“I’m very passionate about the idea that one great piece of content has the potential to change your life.”
~ Gary Vaynerchuk (from: One piece of content can change your life)
Yes, content is still king, but in the past couple of years, the benefits of publishing high-quality content have greatly surpassed publishing consistent OK-ish content.
It used to be more important to publish content on a regular and consistent basis. That meant sticking to a weekly (or several-times-per-week) schedule and cranking out something.
The idea behind it was that your audience will see your consistent efforts and take comfort that you’re a knowledgeable and reliable person. A trustworthy expert.
This has recently flipped on its head (and we’re going to talk about why in a minute). Now, having awesome (even if that means fewer pieces of) content is 100 percent the way to go.
Consistent content has lost its throne to quality content.
“If you are creating 500-word me-too blog posts that get read by no one, you are completely and absolutely wasting your time.”
~ Marketing Profs, 2 million blog posts are written every day
Why quality content over quantity? Two words: Content shock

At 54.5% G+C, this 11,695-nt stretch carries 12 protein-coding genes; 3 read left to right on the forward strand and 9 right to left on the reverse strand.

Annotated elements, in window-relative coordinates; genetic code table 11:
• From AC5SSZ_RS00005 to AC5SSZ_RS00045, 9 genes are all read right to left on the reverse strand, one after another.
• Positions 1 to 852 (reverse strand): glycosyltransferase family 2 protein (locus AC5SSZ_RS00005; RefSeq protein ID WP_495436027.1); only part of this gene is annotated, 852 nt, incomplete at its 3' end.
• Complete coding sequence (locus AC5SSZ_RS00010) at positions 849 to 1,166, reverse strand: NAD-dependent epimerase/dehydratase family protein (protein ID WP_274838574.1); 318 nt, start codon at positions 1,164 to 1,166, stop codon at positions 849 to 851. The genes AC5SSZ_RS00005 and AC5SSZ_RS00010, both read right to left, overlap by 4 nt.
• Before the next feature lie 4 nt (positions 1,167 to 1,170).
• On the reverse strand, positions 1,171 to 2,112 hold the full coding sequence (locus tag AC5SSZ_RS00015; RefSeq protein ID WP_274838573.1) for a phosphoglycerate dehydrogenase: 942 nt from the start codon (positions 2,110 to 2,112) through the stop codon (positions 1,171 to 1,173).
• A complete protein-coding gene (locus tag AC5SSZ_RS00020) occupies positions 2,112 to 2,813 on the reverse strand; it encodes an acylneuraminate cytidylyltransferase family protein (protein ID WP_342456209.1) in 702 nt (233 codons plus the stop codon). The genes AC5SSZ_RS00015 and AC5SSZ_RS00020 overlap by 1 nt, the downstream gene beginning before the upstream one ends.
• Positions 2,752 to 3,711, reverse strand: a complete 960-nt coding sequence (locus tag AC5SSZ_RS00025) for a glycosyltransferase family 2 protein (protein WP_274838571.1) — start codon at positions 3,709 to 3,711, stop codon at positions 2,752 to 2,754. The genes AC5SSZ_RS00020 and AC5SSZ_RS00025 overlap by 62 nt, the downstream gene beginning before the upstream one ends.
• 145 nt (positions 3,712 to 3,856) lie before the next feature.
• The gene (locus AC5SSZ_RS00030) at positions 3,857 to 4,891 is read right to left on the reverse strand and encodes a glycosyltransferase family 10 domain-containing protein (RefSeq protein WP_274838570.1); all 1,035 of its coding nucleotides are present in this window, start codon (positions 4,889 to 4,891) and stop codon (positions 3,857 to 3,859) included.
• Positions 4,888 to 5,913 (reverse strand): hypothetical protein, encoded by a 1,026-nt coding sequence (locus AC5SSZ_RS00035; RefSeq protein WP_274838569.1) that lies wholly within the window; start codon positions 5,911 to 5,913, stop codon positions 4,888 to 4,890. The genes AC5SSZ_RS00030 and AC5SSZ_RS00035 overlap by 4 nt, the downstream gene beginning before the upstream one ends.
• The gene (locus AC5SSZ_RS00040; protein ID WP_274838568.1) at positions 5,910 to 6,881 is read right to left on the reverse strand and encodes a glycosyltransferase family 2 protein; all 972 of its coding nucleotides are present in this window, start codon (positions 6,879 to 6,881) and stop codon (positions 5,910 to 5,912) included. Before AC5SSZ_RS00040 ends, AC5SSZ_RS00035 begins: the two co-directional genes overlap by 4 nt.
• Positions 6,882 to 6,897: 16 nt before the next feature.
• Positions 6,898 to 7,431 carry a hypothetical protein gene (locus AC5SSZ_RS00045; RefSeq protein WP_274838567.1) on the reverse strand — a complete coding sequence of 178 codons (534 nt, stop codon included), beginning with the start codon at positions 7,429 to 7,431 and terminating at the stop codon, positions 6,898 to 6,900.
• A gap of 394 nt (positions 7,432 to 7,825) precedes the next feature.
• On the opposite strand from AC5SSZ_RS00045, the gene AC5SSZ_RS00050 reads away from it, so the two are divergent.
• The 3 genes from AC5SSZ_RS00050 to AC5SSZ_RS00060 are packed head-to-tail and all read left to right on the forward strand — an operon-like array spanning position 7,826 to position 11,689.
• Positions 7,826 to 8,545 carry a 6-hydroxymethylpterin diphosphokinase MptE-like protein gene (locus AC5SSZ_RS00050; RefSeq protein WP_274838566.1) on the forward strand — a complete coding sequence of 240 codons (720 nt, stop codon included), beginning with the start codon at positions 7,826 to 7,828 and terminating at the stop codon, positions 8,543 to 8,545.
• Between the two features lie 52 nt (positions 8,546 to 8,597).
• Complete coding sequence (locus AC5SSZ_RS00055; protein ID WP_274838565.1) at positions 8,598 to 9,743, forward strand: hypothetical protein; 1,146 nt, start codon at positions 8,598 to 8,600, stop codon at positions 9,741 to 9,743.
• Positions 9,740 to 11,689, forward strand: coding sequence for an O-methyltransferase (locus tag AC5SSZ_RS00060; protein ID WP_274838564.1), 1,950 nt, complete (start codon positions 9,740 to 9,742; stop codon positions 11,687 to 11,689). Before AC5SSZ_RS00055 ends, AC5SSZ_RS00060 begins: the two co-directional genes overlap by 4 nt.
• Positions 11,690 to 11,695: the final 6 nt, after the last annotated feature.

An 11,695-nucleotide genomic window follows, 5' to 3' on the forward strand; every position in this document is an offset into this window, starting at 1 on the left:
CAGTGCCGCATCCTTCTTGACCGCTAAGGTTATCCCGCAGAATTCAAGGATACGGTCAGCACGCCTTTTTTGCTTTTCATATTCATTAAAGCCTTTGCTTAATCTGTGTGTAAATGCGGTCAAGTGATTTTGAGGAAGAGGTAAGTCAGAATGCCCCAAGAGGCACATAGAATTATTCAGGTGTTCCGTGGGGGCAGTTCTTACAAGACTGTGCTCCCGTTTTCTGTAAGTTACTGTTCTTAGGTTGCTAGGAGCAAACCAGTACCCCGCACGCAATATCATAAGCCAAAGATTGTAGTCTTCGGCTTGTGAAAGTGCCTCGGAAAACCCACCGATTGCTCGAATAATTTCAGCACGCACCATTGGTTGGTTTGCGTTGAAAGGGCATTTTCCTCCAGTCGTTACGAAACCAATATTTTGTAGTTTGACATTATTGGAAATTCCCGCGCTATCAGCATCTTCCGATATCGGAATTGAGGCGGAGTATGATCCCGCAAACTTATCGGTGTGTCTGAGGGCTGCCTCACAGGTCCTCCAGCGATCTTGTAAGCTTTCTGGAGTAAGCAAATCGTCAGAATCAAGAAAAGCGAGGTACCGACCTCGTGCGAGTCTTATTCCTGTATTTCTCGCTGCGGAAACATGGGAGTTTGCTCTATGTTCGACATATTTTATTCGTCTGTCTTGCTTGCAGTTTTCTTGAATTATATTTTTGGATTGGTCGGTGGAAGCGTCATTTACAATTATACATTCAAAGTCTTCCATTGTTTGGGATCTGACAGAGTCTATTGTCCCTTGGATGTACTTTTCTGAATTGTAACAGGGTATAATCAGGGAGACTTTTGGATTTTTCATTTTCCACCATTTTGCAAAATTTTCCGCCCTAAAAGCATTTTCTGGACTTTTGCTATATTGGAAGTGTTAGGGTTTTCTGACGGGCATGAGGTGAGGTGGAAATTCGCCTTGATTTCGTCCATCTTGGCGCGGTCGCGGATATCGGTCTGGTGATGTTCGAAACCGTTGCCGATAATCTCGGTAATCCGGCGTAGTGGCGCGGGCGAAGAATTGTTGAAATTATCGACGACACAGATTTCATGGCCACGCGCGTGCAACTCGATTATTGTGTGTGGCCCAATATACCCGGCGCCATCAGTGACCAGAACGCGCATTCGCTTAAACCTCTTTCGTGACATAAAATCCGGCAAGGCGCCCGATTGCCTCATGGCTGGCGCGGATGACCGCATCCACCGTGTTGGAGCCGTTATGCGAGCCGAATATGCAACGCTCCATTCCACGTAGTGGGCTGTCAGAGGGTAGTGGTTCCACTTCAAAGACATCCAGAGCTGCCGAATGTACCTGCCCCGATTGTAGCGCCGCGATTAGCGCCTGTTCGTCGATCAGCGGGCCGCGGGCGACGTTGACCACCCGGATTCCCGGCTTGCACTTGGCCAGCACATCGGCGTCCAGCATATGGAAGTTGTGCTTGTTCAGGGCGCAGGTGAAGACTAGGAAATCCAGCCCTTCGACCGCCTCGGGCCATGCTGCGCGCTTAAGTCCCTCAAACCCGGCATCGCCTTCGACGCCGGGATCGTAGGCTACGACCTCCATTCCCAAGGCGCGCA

“The internet came along, and it now allows pretty much anyone and everyone to publish whatever they want whenever they want practically for free. That’s a great thing because it democratizes content and democratizes the flow of information. But as a result of everyone being able to publish whatever and whenever they want, everyone has. So I think it’s fair to say that we live in a world now where we are just bombarded with information all the time.”
~ Nick Mason, Turtl via Content Marketing Institute
Once upon a time the internet was new. You couldn’t find very many answers to your questions because they weren’t there. There may not have been many (any?) websites dedicated to digital marketing, virtual business coaching, or health blogging. Back then there were lots of gaps in the content that people were searching for. The content simply didn’t exist online yet.
The beginning of the Web as a publicly available service on the Internet arrived on August 6, 1991, when Berners-Lee published the first-ever website.
~ History, The world’s first website